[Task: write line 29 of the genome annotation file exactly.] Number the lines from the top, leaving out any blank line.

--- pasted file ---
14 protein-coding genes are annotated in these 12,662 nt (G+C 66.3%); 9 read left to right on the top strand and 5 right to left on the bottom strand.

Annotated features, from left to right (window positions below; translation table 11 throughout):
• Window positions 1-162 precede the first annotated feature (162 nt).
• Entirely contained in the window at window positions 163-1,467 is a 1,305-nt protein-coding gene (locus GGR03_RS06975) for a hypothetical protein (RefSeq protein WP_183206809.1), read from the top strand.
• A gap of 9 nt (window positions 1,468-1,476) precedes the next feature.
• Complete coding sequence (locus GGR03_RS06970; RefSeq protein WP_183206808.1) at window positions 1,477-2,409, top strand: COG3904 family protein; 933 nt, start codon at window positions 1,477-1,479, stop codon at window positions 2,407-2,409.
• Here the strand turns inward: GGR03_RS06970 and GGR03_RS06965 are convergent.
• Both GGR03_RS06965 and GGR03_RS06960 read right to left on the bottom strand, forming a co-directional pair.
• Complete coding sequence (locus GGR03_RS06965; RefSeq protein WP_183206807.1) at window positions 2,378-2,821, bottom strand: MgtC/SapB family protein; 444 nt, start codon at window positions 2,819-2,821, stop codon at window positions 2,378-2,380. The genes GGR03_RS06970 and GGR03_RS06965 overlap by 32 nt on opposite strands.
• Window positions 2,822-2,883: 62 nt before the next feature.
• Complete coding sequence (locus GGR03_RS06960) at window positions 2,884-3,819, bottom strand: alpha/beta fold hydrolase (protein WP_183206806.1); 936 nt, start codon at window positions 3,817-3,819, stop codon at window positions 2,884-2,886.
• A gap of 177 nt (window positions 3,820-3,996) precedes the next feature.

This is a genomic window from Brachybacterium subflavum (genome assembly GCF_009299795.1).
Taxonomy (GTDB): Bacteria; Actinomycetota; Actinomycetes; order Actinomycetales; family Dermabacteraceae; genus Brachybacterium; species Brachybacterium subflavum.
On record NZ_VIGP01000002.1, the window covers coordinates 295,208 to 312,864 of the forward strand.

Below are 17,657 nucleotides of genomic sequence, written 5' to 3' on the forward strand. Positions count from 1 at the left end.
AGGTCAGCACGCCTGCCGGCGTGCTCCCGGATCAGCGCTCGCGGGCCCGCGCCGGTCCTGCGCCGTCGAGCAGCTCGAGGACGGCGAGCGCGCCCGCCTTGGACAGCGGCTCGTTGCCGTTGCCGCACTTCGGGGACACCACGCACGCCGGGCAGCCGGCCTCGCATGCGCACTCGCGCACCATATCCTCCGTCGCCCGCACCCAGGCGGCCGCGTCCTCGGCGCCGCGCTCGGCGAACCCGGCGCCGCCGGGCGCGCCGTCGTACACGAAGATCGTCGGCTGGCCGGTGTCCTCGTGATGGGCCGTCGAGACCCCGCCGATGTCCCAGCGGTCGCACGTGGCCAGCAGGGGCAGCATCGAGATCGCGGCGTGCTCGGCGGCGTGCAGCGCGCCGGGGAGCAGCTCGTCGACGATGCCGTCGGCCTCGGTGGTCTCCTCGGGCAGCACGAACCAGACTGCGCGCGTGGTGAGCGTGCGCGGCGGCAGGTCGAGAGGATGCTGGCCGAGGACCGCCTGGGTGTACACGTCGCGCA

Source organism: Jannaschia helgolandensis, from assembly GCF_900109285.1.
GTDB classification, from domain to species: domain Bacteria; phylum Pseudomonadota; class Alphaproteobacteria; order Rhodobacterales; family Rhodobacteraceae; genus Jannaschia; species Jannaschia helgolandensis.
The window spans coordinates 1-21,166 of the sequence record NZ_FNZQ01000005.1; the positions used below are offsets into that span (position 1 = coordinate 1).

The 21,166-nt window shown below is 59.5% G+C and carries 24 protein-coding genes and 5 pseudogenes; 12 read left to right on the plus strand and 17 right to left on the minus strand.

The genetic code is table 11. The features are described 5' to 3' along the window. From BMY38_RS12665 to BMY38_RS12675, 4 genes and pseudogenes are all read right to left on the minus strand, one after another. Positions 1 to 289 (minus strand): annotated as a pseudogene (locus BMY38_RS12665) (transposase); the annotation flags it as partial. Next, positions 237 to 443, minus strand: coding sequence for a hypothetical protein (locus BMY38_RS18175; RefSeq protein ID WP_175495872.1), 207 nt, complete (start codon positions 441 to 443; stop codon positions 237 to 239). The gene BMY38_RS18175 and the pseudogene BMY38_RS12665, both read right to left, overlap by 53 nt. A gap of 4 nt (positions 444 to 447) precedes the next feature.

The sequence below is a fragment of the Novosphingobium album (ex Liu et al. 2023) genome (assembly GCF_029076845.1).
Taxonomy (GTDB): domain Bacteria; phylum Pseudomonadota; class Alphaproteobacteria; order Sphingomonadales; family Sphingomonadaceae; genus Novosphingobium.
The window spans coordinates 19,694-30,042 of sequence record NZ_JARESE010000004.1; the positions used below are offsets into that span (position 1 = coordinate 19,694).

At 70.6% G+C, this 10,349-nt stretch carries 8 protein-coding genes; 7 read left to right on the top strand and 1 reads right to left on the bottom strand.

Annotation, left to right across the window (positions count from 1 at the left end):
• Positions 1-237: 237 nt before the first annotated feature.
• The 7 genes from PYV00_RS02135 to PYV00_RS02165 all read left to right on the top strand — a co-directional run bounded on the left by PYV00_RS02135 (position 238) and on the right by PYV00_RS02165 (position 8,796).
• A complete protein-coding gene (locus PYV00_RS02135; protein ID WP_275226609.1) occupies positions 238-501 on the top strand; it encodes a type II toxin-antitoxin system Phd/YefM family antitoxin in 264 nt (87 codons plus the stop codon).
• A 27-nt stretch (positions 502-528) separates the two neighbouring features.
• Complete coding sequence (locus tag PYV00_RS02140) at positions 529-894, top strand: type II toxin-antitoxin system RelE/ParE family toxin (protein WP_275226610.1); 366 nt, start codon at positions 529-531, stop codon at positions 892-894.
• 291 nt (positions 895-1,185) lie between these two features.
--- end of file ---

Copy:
• The 7 genes from PYV00_RS02135 to PYV00_RS02165 all read left to right on the top strand — a co-directional run bounded on the left by PYV00_RS02135 (position 238) and on the right by PYV00_RS02165 (position 8,796).